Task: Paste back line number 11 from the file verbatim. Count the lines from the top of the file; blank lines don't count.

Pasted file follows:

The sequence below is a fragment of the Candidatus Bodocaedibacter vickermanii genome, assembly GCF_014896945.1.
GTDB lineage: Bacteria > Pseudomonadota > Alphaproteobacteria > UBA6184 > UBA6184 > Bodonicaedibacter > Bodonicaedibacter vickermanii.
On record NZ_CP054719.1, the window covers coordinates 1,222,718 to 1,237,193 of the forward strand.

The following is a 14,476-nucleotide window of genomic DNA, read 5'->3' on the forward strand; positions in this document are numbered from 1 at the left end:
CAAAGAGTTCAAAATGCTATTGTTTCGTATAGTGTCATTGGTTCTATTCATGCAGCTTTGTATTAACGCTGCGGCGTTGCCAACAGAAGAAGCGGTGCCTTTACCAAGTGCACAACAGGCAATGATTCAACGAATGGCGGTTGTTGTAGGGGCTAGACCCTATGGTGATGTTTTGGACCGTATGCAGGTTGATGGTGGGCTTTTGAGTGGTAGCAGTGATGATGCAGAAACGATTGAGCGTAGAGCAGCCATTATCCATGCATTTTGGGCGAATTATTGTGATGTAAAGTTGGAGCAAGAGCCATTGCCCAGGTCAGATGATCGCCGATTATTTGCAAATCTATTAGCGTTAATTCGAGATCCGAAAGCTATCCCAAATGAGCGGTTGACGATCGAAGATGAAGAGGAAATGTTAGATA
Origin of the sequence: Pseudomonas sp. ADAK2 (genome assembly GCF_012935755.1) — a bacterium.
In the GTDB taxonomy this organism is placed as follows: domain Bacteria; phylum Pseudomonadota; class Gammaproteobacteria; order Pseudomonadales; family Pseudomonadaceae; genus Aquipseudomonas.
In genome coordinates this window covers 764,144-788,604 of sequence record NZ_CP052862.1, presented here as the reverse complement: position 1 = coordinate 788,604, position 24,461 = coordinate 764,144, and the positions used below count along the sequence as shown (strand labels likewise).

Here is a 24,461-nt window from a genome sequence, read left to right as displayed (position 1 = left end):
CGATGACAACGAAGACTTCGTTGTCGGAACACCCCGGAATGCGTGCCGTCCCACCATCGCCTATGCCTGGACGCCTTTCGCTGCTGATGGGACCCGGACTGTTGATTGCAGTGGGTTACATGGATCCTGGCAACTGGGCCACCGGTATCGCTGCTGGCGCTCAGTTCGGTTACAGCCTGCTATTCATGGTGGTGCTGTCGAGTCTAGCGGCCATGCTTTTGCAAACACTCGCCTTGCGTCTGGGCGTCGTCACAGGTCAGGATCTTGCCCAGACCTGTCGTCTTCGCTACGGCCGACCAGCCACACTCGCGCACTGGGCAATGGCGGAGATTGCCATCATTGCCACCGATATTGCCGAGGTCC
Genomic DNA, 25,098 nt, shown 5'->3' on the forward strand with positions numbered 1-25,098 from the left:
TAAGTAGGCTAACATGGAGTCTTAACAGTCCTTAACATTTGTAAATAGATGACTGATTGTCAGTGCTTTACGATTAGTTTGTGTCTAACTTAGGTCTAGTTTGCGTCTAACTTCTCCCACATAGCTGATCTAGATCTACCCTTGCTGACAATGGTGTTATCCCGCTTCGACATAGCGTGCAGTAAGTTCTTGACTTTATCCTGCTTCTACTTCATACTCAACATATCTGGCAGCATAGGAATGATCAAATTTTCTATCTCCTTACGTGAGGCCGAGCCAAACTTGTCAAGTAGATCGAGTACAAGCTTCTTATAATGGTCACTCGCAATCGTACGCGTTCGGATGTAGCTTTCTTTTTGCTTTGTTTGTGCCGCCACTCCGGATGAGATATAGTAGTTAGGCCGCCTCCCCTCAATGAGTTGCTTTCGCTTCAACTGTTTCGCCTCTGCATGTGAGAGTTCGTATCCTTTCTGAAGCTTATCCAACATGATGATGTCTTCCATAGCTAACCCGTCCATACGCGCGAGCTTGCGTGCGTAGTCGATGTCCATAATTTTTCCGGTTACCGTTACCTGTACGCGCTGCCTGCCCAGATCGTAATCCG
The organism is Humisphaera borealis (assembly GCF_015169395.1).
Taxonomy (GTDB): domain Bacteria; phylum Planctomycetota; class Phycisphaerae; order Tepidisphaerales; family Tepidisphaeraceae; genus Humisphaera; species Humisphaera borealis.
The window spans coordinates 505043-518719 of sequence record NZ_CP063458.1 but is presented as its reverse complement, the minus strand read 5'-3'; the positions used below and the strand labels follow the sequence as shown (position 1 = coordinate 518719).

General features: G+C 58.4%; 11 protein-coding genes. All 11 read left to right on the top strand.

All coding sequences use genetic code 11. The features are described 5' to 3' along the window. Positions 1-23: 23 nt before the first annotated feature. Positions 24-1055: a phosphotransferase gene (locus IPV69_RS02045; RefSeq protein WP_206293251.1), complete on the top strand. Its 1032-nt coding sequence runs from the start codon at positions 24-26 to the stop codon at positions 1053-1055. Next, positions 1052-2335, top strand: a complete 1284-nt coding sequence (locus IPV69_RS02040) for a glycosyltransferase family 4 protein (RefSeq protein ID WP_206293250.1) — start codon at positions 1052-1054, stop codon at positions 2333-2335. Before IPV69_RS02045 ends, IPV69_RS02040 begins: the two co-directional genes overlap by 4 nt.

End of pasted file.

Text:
Genomic DNA, 25,098 nt, shown 5'->3' on the forward strand with positions numbered 1-25,098 from the left: